I was once a new parent. She and I started a little young, thinking about “more playtime later”. So we were barely adults when we decided to start trying to have a kid. Plus, we sort of guessed it would take a little time (it didn’t). We didn’t really have careers yet. They were kind of Jobs With Potential. We lived in a cute little one bedroom flat. We’d walk to our neighborhood market for groceries and talk about our grown-up plans. Kids, careers, vacations, houses. It was all super exciting for a couple of kids who didn’t try gyros until they were in their twenties.
There are lots of things you don’t know as a new parent. Though it could be that there are lots of things YOU knew as a new parent that I didn’t. But I’m going to assume that I’m not more ignorant than most because I have the power to do so, since its my blog.
Day 1 of being a parent is a heady rush of panic, pride, love, confusion, and hope. You see, there’s this new human, and this is where it got really weird for me. It’s not a new human to me, it’s a new human to EVERYONE. He was brand new. He didn’t exist before that moment when he came, bloody and surprised, out of my superhero wife. He was a new person, someone who was going to make new ripples in the pond. He was going to be something the world hadn’t had before. And she and I made him from scratch.
I worked hard in the months between positive test number 2 and Birthday Zero to learn how to be a father. Not a Dad really, because you don’t really learn that until you’re a father. And you don’t really learn how to be a father until Birthday Zero. You take in information, listen (willingly and unwillingly) to advice being power-vomited out at you from all directions, and you dwell constantly on what’s about to happen. And what was about to happen seemed scary and awesome. The arrival of a shiny new human. But all that information is valuable, so it’s a good idea to consider it. But in a lot of ways, it’s just theory. A fiction foretelling some insane new life obscured by a lovely and terrifying Fog of War.
And you can’t stop it or slow it down.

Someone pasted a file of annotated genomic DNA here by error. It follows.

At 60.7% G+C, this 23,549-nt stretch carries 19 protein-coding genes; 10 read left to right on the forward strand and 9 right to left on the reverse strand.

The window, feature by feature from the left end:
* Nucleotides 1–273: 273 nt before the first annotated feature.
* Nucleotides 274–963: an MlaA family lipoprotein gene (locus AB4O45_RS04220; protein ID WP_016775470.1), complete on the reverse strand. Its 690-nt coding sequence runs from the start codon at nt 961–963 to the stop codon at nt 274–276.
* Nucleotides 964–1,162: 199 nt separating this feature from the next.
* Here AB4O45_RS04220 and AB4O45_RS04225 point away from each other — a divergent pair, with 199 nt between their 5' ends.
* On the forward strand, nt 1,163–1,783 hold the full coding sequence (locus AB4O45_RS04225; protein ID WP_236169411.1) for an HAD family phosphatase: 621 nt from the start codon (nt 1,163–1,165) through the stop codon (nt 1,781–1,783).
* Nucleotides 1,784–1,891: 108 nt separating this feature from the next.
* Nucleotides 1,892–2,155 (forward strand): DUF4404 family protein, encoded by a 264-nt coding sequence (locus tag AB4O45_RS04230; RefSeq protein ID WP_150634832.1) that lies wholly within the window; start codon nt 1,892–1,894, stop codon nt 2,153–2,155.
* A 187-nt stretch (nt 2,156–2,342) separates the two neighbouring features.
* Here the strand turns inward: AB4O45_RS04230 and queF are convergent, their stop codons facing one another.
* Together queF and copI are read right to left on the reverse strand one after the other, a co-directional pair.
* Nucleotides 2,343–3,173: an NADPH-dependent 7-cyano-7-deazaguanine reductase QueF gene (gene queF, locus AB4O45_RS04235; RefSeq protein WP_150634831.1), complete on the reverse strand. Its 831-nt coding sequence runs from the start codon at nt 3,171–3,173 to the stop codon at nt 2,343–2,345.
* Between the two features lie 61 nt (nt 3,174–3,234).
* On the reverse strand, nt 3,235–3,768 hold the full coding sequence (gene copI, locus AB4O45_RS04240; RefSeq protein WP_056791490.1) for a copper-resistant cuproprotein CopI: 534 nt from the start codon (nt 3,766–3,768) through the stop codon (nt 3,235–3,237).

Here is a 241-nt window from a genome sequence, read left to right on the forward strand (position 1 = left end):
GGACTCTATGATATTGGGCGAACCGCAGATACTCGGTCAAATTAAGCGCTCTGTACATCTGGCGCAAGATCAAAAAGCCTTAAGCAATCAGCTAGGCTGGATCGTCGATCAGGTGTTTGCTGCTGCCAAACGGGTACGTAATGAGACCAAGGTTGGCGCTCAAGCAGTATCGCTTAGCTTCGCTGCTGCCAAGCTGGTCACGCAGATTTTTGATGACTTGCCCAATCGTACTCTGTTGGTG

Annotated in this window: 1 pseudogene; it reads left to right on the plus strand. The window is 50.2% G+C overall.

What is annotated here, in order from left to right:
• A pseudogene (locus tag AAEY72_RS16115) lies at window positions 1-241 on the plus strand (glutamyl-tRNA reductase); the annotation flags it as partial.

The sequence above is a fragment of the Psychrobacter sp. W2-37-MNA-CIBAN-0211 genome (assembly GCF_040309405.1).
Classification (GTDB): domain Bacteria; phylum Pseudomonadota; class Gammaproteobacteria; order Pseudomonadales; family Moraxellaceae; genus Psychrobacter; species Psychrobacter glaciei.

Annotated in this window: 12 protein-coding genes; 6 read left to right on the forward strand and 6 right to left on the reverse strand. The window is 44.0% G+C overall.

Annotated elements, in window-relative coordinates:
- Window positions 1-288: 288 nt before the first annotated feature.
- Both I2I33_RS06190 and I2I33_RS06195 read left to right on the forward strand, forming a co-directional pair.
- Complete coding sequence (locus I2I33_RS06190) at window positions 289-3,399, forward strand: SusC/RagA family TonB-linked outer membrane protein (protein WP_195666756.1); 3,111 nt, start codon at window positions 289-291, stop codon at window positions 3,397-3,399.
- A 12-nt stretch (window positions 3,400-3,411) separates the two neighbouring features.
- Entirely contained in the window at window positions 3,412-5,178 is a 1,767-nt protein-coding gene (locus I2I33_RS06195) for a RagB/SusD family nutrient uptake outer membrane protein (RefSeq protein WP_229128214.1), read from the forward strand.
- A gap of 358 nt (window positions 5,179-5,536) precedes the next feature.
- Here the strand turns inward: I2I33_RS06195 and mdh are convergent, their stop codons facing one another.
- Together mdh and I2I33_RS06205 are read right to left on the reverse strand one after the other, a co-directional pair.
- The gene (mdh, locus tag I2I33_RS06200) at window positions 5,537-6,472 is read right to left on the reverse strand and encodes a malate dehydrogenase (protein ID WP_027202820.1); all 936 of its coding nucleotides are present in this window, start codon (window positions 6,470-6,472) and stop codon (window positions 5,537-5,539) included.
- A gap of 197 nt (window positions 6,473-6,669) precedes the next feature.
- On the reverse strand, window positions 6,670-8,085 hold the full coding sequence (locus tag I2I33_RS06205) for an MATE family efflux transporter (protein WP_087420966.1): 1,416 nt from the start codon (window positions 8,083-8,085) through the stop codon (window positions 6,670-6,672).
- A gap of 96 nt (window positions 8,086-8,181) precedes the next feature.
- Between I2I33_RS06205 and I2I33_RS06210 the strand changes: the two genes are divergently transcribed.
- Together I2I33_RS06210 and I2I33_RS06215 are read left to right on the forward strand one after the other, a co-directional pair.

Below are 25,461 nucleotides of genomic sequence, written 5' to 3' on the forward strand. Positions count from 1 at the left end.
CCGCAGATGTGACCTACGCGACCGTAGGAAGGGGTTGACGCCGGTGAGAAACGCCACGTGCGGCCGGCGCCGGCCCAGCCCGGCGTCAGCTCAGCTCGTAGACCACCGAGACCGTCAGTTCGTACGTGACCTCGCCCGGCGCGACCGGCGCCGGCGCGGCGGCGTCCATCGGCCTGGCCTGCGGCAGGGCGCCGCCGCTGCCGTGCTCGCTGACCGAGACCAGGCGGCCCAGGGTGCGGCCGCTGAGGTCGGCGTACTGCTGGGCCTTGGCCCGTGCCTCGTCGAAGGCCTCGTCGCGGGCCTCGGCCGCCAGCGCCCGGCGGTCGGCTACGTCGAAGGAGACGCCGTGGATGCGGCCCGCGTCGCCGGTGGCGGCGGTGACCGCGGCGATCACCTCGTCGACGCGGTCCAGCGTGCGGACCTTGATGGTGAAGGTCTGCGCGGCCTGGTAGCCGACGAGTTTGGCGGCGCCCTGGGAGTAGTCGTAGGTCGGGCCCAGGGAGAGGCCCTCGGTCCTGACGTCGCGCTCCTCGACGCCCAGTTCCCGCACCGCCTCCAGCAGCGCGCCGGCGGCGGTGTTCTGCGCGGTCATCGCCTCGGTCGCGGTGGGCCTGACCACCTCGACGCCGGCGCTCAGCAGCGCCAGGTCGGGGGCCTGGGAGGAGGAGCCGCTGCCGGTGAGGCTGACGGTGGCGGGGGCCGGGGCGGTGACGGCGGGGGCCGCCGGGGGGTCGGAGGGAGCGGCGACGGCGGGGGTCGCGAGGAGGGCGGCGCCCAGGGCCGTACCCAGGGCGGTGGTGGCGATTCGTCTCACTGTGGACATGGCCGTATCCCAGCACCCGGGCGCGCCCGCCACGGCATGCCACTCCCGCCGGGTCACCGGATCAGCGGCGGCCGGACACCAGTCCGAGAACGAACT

So he showed up. Late. Almost two weeks late. By then pregnancy was interminable for me and excruciating for her. She had to be induced, and while the birth was quick, it was dreadful for her. She was given medication she was allergic to, so she was sick through it all. And the artificially induced contractions were breathtaking in their intensity. But she powered through it and ate a turkey sandwich afterwards. She’s not one to be trifled with. He was small, skinny, perfect. He had this full head of strangely dark hair. And while I’d always pictured newborns as kind of chubby, he was really skinny, like a noodle. A goopy, dark-haired noodle. They handed him to me and asked if I wanted to cut the cord. I declined as I was already holding him and had no need to do anything other than that. So they cut the cord. And I left. Walked out of the room, carrying my goopy, bloody and uncovered son with me. Obviously I only made it a few feet before they stopped me, and took him. But I left nonetheless. I tend to wander off when I’m unattended. And I was thinking about some serious shit.
“Hello new human. It’s good to meet you. My name is Troy and I’m your dad.” He of course had no idea what the hell was going on, and I was only marginally more in the know. But we figured it out slowly. I became his (and two years later, his brother’s) dad. We’ve never been error free, but we’ve always been perfect.
And now she and I are empty nesters. And like preparing for Birthday Zero, I’ve been taking in information, listening to advice, and dwelling constantly on what’s about to happen. And what’s about to happen is scary and awesome.